February 8, 2024 - 8:55 am
Growing on the Blackfeet Indian Reservation in Browning, Montana, a self-proclaimed “nerdy rez kid,” Lily Gladstone fell into acting in plays as a way to escape the local bullies.
Something clicked. Lily Gladstone’s class of 2004 high school yearbook declares under her senior class picture: most likely to win an Oscar.
Gladstone, 37, is now the first Native American to be nominated for a best actress Oscar, a front-runner in the category for her turn in Martin Scorsese’s “Killers of the Flower Moon.”
It’s not just about a gold statue for her. She believes in the power of sharing joy to inspire others.
“My Oscar nomination is a moment of kicking the door in and hoping that everyone gets to run through it,” Gladstone says in a Zoom interview.
“There is an old saying in the Blackfeet Nation that translates into ‘I feel the goodness of what you’ve done.’ It means that I am shaped by my community. I’m here because there are so many people who have done so much good who have stood before and beside me — and move me forward,” the University of Montana grad says.
“It has been so touching to share this moment with so many people I’ve never met in my life,” she adds.
In “Killers of the Flower Moon,” based on David Grann’s 2017 bestseller, Gladstone plays Mollie Kyle, an Osage woman who has to reach for her joy. She suffers while friends and family are killed for their oil-rich Oklahoma land.
Already, the Oscar nod has been good for Gladstone, who was recently cast in “Memory Police,” a sci-fi film written by Charlie Kaufman (“Being John Malkovich”).
Her good life tips:
Celebrate with family
Gladstone happily recalls the moment she heard about her Academy Award nomination. “I got the news in Osage County in Oklahoma,” she shares, adding that she FaceTimed her parents in suburban Seattle just before the nominations were announced. “All I wanted was to see my mother and father’s faces. … Sure enough, I could barely hear my name. I saw my mom fist-pump in the air, and my parents clasped their hands. And then I knew I was an Oscar nominee.”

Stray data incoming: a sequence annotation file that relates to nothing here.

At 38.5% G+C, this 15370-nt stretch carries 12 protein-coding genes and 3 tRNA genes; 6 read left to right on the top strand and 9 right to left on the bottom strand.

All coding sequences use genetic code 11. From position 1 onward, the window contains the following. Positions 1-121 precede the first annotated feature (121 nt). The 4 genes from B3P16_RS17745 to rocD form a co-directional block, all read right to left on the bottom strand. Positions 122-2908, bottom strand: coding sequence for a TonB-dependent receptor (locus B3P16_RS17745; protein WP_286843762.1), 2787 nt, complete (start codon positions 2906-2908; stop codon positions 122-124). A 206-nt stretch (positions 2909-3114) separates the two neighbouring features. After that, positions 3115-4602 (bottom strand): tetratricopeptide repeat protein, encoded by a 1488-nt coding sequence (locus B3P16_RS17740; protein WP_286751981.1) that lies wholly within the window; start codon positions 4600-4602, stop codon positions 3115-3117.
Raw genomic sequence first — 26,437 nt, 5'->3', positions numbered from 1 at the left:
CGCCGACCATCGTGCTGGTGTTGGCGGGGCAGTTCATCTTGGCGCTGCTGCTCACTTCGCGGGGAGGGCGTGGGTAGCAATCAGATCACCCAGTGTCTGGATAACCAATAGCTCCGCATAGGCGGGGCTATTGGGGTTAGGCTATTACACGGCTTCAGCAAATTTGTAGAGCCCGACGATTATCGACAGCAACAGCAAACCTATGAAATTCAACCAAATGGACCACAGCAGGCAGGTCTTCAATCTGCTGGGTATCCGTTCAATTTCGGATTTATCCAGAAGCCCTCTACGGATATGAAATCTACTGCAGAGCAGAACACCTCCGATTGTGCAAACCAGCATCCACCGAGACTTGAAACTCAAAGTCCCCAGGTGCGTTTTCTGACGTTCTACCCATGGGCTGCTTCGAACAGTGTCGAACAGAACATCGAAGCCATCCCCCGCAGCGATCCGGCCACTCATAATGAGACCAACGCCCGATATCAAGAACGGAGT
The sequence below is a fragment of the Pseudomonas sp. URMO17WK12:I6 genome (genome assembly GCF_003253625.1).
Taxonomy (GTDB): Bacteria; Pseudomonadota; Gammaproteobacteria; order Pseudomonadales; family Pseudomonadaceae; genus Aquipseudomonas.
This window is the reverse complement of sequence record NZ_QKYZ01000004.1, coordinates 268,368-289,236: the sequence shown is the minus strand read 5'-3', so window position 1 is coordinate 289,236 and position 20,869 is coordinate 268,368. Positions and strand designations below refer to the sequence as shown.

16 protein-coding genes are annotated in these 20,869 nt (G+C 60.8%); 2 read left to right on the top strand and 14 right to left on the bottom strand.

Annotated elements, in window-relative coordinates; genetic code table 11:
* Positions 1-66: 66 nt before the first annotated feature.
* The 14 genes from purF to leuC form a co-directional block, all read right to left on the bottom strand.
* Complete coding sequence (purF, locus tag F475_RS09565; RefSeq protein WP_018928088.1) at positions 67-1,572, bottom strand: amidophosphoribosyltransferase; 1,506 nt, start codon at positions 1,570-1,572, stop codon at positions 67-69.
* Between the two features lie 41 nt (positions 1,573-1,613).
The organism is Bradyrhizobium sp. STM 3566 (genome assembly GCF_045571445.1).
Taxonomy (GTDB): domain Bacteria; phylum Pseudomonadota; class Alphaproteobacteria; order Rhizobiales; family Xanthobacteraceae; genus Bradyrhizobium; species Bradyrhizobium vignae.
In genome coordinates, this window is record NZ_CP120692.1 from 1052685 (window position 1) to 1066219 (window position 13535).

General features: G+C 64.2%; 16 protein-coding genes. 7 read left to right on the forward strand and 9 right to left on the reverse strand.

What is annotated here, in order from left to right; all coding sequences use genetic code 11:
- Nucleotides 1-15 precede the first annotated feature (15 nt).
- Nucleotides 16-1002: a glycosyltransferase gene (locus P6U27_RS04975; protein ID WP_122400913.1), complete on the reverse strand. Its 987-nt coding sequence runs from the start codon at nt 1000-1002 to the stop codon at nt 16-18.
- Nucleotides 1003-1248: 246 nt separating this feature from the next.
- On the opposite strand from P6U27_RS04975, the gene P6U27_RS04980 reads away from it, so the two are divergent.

It wasn’t easy to break into acting as a Native American. A few years ago, Gladstone was thinking about quitting but couldn’t bring herself to do so. “After one audition, I was sent an email in PC language saying basically you don’t sound Indian enough,” she shares.
Why not quit? “I’ve always known that acting is my activism,” she explains. “When I was struggling to pay a $300 rent in 2011, holding a lot of different jobs, there was a woman named Lucy Simpson from the Navajo Nation who saw work that I did with children using art and activism to strengthen and bring out their voices. She told me to keep going. That drove me.”
Learn from each other
“I would love to see more opportunities for Native people to see themselves on the screen. Marginalized voices need to be heard. We have so much to learn from each other,” Gladstone says. “There are so many world views we don’t know or have been placed in such fringe. Learn where the heart of things are for others.”
Gather and rejoice
The photo from her high school yearbook has served as a reunion of sorts. “It’s brought our high school drama club back together,” Gladstone shares. “They’re going to watch the Oscars from our old high school theater. When the Golden Globes were announced, Osage had a party and watched together. The point is, there is strength in numbers, and when you join forces it results in some of the greatest times of your life. It’s our sacred joy to uplift each other.”
Big win for ‘little me’
Gladstone says her success was the result of many tiny steps along the way. “You need love, dedication, hard work,” she says. “But you also need to enjoy the process. Thank yourself for each step along the way. I look back and congratulate my childhood self for trying so hard. “The ‘little me’ got me here today.”
‘Your voice is unique’
“Shift your lens and find the most authentic version of you,” Gladstone says. “You are valuable. Your voice is unique and needs to be heard. Keep following your passion because the world needs you. I can’t wait to see what you will do.”
Crank it up
Gladstone says that a good day is filled with music of all kinds. “The soundtrack of my life is Robbie Robertson. My father loved him, too. I used to create dances to his songs,” she says. Robertson, who died in August, created the music for “Killers of the Flower Moon.” “He played on the red carpet at our premiere in Cannes, which is when it dawned on me: Music is the heartbeat of your life.”
Gladstone says that it’s important to stay informed. She lives by the words of one of her first acting professors: “Keep yourself interested and invested in the world and you will stay an interesting performer and person.”